A friend of mine told me recently that the best advice a mentor had ever given him as he started in the venture capital business was that to understand how management was compensated was to understand how that company would be managed. Similarly, in the fundraising profession, my experience has been that management may understand intuitively the long term value of planned giving, but because almost all compensation is tied to annual targets or finite campaign targets, there is little motivation to devote resources (being a short term expense) to planned giving with a delayed pay-off. Furthermore this is reinforced by a board that may be term limited such that they would not be around to see planned giving pay off either!
President, Alva Foundation (Toronto)
Graham, you are correct about the tendency to credit fundraisers only for cash in the door. Ignoring or “discounting” deferred gifts is common, yet seriously counter-productive. The various forms of planned gifts available to donors today are simply modern-day giving options and they are becoming increasingly popular with donors for several reasons. Donors realize that they can make much more generous gifts this way than they ever might have imagined and planned gifts are also smart options in poor economic times when people feel they need to hold onto their cash reserves.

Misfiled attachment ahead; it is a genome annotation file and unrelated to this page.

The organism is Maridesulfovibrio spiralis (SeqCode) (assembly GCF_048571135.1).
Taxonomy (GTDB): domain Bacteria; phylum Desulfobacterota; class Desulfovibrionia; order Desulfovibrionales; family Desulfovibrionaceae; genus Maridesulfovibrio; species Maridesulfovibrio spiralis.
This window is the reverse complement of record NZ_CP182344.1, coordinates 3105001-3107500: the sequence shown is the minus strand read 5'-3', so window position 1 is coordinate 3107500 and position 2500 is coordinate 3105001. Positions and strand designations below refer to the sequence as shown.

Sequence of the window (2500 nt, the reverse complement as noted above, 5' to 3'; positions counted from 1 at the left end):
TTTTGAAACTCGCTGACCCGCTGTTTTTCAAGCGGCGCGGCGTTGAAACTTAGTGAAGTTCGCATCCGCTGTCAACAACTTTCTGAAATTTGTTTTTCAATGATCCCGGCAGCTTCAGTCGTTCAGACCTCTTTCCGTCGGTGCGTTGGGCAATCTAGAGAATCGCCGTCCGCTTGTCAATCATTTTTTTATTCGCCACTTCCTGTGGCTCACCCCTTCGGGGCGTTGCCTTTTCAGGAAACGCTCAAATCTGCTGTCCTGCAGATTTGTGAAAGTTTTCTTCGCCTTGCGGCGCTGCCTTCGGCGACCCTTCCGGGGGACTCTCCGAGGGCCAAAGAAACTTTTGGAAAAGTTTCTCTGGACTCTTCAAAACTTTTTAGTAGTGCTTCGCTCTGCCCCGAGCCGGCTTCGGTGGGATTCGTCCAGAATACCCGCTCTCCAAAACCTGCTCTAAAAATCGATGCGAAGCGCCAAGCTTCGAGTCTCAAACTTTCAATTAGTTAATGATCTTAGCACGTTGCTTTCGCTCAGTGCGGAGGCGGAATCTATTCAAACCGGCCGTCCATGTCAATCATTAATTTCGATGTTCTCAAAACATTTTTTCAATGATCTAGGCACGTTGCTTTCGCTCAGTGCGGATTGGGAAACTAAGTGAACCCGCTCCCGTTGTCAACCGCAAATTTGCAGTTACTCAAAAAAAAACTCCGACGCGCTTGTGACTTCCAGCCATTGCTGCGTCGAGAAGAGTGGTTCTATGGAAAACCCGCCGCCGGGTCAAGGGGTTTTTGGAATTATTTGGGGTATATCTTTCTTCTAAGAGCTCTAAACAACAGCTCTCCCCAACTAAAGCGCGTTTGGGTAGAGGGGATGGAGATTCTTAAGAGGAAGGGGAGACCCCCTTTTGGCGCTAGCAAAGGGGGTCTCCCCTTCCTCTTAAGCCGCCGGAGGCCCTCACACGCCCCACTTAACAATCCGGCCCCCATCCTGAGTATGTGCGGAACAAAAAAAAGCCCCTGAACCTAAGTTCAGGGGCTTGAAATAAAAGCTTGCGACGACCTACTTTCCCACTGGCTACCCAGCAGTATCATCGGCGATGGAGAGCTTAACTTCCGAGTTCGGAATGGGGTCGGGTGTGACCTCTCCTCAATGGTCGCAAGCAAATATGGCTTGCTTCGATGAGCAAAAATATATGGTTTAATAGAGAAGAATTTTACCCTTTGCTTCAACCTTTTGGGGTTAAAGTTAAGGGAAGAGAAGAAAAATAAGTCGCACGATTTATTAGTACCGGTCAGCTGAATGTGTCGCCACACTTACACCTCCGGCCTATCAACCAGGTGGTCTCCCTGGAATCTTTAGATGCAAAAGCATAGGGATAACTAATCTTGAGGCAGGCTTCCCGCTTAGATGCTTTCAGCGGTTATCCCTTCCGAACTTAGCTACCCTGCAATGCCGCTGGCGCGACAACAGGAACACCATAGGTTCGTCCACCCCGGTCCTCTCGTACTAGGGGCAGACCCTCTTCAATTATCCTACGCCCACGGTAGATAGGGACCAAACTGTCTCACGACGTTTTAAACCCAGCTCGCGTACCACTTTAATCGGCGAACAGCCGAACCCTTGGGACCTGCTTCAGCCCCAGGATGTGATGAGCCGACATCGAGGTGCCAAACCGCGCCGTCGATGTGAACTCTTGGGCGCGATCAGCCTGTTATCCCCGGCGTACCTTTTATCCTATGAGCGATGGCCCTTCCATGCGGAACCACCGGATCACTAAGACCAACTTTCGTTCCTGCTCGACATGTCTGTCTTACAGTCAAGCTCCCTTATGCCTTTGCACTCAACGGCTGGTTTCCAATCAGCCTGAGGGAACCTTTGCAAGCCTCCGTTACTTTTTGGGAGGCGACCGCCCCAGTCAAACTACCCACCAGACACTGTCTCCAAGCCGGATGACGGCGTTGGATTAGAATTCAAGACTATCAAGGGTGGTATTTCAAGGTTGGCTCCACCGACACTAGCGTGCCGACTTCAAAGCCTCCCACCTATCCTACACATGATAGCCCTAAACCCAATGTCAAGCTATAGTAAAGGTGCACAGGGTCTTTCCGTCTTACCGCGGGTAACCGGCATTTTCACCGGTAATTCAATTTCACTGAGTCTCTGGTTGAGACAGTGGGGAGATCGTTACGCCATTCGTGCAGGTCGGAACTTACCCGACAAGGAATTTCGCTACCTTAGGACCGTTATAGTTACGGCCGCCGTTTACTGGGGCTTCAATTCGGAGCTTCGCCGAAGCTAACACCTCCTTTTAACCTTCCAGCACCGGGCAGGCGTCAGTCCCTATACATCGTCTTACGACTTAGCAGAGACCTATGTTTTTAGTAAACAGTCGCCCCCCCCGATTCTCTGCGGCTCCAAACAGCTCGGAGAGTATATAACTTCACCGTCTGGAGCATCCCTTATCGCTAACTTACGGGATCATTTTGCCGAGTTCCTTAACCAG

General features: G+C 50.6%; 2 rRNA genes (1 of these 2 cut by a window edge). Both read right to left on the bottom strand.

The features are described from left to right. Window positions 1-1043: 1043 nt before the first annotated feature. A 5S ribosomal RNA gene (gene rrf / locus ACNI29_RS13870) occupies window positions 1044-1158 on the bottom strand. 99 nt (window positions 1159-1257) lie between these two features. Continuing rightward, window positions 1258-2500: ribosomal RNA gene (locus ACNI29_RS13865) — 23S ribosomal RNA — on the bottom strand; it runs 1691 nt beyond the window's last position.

Cultivating relationships with donors takes time and talented gifts officers need every possible advantage at their fingertips in order to increase the likelihood of getting a yes. Developing a donor who is eager to give as generously as possible and then discouraging him from maximizing his philanthropy through planned giving exposes not-for-profits as non-strategic regarding fundraising and uninformed regarding the value of planned gifts and the actual time it takes for a well-run program to begin realizing gifts at a level way beyond investment.
The fundraising industry invests heavily in training practitioners in the art of securing planned gifts; but the people who actually need the training are the decision-makers — the CEOs and Boards who are holding philanthropy and fundraising back because they simply don’t know the numbers — value of planned gifts, cost to secure them, and investment required to develop a winning, highly profitable program. Decision-makers are way behind donors and professional fundraisers on this, and it’s extraordinarily frustrating. We’re leaving billions on the table as we watch yet another generation — this time baby boomers — enter the final phase of their lives without having made the most magnificent gift of all.